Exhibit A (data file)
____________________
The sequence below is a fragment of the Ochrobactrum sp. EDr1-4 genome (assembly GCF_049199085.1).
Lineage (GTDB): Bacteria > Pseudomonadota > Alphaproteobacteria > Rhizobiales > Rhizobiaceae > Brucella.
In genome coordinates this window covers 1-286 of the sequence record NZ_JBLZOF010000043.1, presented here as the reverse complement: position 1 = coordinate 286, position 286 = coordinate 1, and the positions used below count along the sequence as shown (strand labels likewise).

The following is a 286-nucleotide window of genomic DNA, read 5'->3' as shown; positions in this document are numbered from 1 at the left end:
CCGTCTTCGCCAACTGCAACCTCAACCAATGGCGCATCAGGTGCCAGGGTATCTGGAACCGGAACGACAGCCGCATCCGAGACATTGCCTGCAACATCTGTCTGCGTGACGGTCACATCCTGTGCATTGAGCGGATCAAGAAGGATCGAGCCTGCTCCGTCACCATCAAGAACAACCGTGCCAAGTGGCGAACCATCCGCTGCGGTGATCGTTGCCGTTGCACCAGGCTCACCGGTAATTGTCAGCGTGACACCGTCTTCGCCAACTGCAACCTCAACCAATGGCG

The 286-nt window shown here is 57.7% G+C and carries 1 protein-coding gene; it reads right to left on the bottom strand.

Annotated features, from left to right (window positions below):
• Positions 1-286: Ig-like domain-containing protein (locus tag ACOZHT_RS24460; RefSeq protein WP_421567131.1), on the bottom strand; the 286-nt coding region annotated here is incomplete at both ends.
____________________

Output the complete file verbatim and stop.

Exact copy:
The sequence below is a fragment of the Ochrobactrum sp. EDr1-4 genome (assembly GCF_049199085.1).
Lineage (GTDB): Bacteria > Pseudomonadota > Alphaproteobacteria > Rhizobiales > Rhizobiaceae > Brucella.
In genome coordinates this window covers 1-286 of the sequence record NZ_JBLZOF010000043.1, presented here as the reverse complement: position 1 = coordinate 286, position 286 = coordinate 1, and the positions used below count along the sequence as shown (strand labels likewise).

The following is a 286-nucleotide window of genomic DNA, read 5'->3' as shown; positions in this document are numbered from 1 at the left end:
CCGTCTTCGCCAACTGCAACCTCAACCAATGGCGCATCAGGTGCCAGGGTATCTGGAACCGGAACGACAGCCGCATCCGAGACATTGCCTGCAACATCTGTCTGCGTGACGGTCACATCCTGTGCATTGAGCGGATCAAGAAGGATCGAGCCTGCTCCGTCACCATCAAGAACAACCGTGCCAAGTGGCGAACCATCCGCTGCGGTGATCGTTGCCGTTGCACCAGGCTCACCGGTAATTGTCAGCGTGACACCGTCTTCGCCAACTGCAACCTCAACCAATGGCG

The 286-nt window shown here is 57.7% G+C and carries 1 protein-coding gene; it reads right to left on the bottom strand.

Annotated features, from left to right (window positions below):
• Positions 1-286: Ig-like domain-containing protein (locus tag ACOZHT_RS24460; RefSeq protein WP_421567131.1), on the bottom strand; the 286-nt coding region annotated here is incomplete at both ends.